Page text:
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BIOS update for MSI X670 and B650 boards can cut boot time in half



In a nutshell: MSI has released a BIOS update for X670 and B650 motherboards with a new option that can reportedly cut boot times in half. In lab testing with an AMD Ryzen 7 7800X3D processor, MSI MAG X670E Tomahawk WiFi card, and 32GB (2x 16GB) Kingston DDR5-6000 memory, MSI was able to reduce boot time (the moment the power button was pressed while the Windows 11 desktop loaded) from 43 seconds to 22 seconds. It’s not bad for changing one setting, but is it worth the risk?

New from MSI Restoring a memory context An option in the BIOS makes all of this possible, but unfortunately the hardware vendor has little to say about what the option actually does.

Tom’s equipment points to Asus forum post A month ago, a user discussed using this feature on the ROG Crosshair X670E Hero board. This feature also appeared in this TechPowerUp. forum discussion at the end of last year, although in both cases it was buried deep in the advanced users menu.

Do you have experience with the memory context restore option on your X670 or B650 board, or does it even sound like an option you might be interested in? In my younger years, I would go to great lengths to achieve even a modicum of performance. However, now I value stability above all else. If my computer needs a couple extra seconds to boot but I know it won’t crash, I go this route.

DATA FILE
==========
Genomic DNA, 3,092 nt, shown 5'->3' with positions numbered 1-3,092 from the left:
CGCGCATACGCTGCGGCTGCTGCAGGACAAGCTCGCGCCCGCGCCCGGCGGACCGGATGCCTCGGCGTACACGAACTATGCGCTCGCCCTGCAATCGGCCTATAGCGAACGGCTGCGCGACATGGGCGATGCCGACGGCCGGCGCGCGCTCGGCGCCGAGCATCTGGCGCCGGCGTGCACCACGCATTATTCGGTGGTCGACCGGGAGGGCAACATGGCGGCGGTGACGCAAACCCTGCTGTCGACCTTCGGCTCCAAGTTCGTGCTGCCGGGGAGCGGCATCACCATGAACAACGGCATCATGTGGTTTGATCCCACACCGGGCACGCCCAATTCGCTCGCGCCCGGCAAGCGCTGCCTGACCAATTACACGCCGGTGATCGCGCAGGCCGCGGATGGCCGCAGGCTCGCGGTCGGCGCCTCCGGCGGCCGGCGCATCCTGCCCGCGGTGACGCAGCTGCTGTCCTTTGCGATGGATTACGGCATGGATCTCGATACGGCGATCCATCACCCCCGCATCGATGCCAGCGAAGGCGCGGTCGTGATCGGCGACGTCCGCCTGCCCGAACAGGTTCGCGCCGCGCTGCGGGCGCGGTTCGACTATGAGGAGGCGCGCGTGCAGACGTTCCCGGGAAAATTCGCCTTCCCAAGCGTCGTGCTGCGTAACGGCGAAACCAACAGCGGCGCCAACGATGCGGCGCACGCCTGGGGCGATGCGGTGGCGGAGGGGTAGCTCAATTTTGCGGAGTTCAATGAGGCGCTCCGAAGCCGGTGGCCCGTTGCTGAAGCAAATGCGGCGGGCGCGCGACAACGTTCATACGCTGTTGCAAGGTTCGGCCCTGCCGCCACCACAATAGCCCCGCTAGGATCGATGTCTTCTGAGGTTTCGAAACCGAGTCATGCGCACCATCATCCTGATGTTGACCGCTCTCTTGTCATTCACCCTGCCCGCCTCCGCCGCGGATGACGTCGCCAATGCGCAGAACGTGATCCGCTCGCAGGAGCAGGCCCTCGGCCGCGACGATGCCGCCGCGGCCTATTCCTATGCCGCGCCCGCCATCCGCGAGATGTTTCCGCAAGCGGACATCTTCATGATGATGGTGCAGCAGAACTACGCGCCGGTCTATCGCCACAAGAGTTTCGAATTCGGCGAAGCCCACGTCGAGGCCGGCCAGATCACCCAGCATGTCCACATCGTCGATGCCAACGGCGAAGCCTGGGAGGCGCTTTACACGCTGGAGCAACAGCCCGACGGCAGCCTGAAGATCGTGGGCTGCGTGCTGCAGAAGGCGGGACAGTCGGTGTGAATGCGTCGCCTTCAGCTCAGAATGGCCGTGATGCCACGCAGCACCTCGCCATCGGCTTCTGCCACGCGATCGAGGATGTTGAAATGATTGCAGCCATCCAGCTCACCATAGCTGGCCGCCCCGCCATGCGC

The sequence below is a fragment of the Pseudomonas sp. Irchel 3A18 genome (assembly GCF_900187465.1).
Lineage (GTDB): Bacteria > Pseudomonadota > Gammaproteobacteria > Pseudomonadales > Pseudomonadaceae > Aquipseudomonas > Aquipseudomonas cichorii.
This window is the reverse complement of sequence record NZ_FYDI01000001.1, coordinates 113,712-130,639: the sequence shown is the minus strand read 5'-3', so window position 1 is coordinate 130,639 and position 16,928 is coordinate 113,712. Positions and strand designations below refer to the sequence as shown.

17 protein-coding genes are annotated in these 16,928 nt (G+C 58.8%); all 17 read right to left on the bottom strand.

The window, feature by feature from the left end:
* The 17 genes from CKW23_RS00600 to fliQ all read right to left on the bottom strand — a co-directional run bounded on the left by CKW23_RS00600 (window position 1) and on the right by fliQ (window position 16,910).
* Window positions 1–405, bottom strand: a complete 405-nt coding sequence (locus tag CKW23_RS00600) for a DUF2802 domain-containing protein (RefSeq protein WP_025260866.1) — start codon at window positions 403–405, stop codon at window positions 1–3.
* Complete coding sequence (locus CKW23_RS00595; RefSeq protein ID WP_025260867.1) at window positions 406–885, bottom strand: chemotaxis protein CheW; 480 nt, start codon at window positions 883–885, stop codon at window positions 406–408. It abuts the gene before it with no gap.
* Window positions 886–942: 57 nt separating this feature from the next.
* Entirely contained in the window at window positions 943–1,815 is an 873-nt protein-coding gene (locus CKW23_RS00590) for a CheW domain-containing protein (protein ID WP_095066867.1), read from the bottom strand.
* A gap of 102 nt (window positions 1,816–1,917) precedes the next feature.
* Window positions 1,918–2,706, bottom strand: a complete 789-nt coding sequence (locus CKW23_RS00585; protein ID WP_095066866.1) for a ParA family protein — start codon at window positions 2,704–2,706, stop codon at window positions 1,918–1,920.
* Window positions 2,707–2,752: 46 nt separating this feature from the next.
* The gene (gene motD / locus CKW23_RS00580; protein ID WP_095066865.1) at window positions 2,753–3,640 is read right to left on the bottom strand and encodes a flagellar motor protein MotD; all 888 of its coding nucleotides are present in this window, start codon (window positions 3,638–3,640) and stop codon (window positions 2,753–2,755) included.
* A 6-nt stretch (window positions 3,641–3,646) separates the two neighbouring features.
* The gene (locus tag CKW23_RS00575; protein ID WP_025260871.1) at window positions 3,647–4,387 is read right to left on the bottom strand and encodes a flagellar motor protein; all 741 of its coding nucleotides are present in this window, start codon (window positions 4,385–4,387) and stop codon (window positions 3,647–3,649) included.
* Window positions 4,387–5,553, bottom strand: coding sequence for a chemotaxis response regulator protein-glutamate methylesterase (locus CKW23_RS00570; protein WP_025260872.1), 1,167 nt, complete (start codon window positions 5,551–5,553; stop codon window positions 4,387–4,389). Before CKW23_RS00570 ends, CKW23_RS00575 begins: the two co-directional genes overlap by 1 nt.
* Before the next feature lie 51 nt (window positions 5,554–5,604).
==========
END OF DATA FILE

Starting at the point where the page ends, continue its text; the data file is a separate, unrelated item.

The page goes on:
Many enthusiasts leave their machines running 24/7, so something like this might not even be worth the hassle or potential stability risk. If it’s not broken, don’t fix it!

Those interested in the impact with the new setting can get the latest BIOS update from MSI website. Simply navigate to your board, click Support, then search for the BIOS under Drivers and Downloads. A quick check of the board MSI used for testing revealed that the latest BIOS update was released on April 14th.


Police Scotland received an official notice about the cloud system



The Scottish Biometrics Commissioner has issued an information notice to Police Scotland requiring the force to demonstrate that the deployment of a cloud-based digital evidence system complies with UK law enforcement data protection regulations.

In early April 2023, Computer Weekly reported that the Scottish Government’s Digital Evidence Exchange (DESC) service, contracted to wearable video provider Axon for delivery and hosted on Microsoft Azure, is currently in pilot mode despite significant concerns about data protection, raised by observers that the use of Azure “won’t be legal”.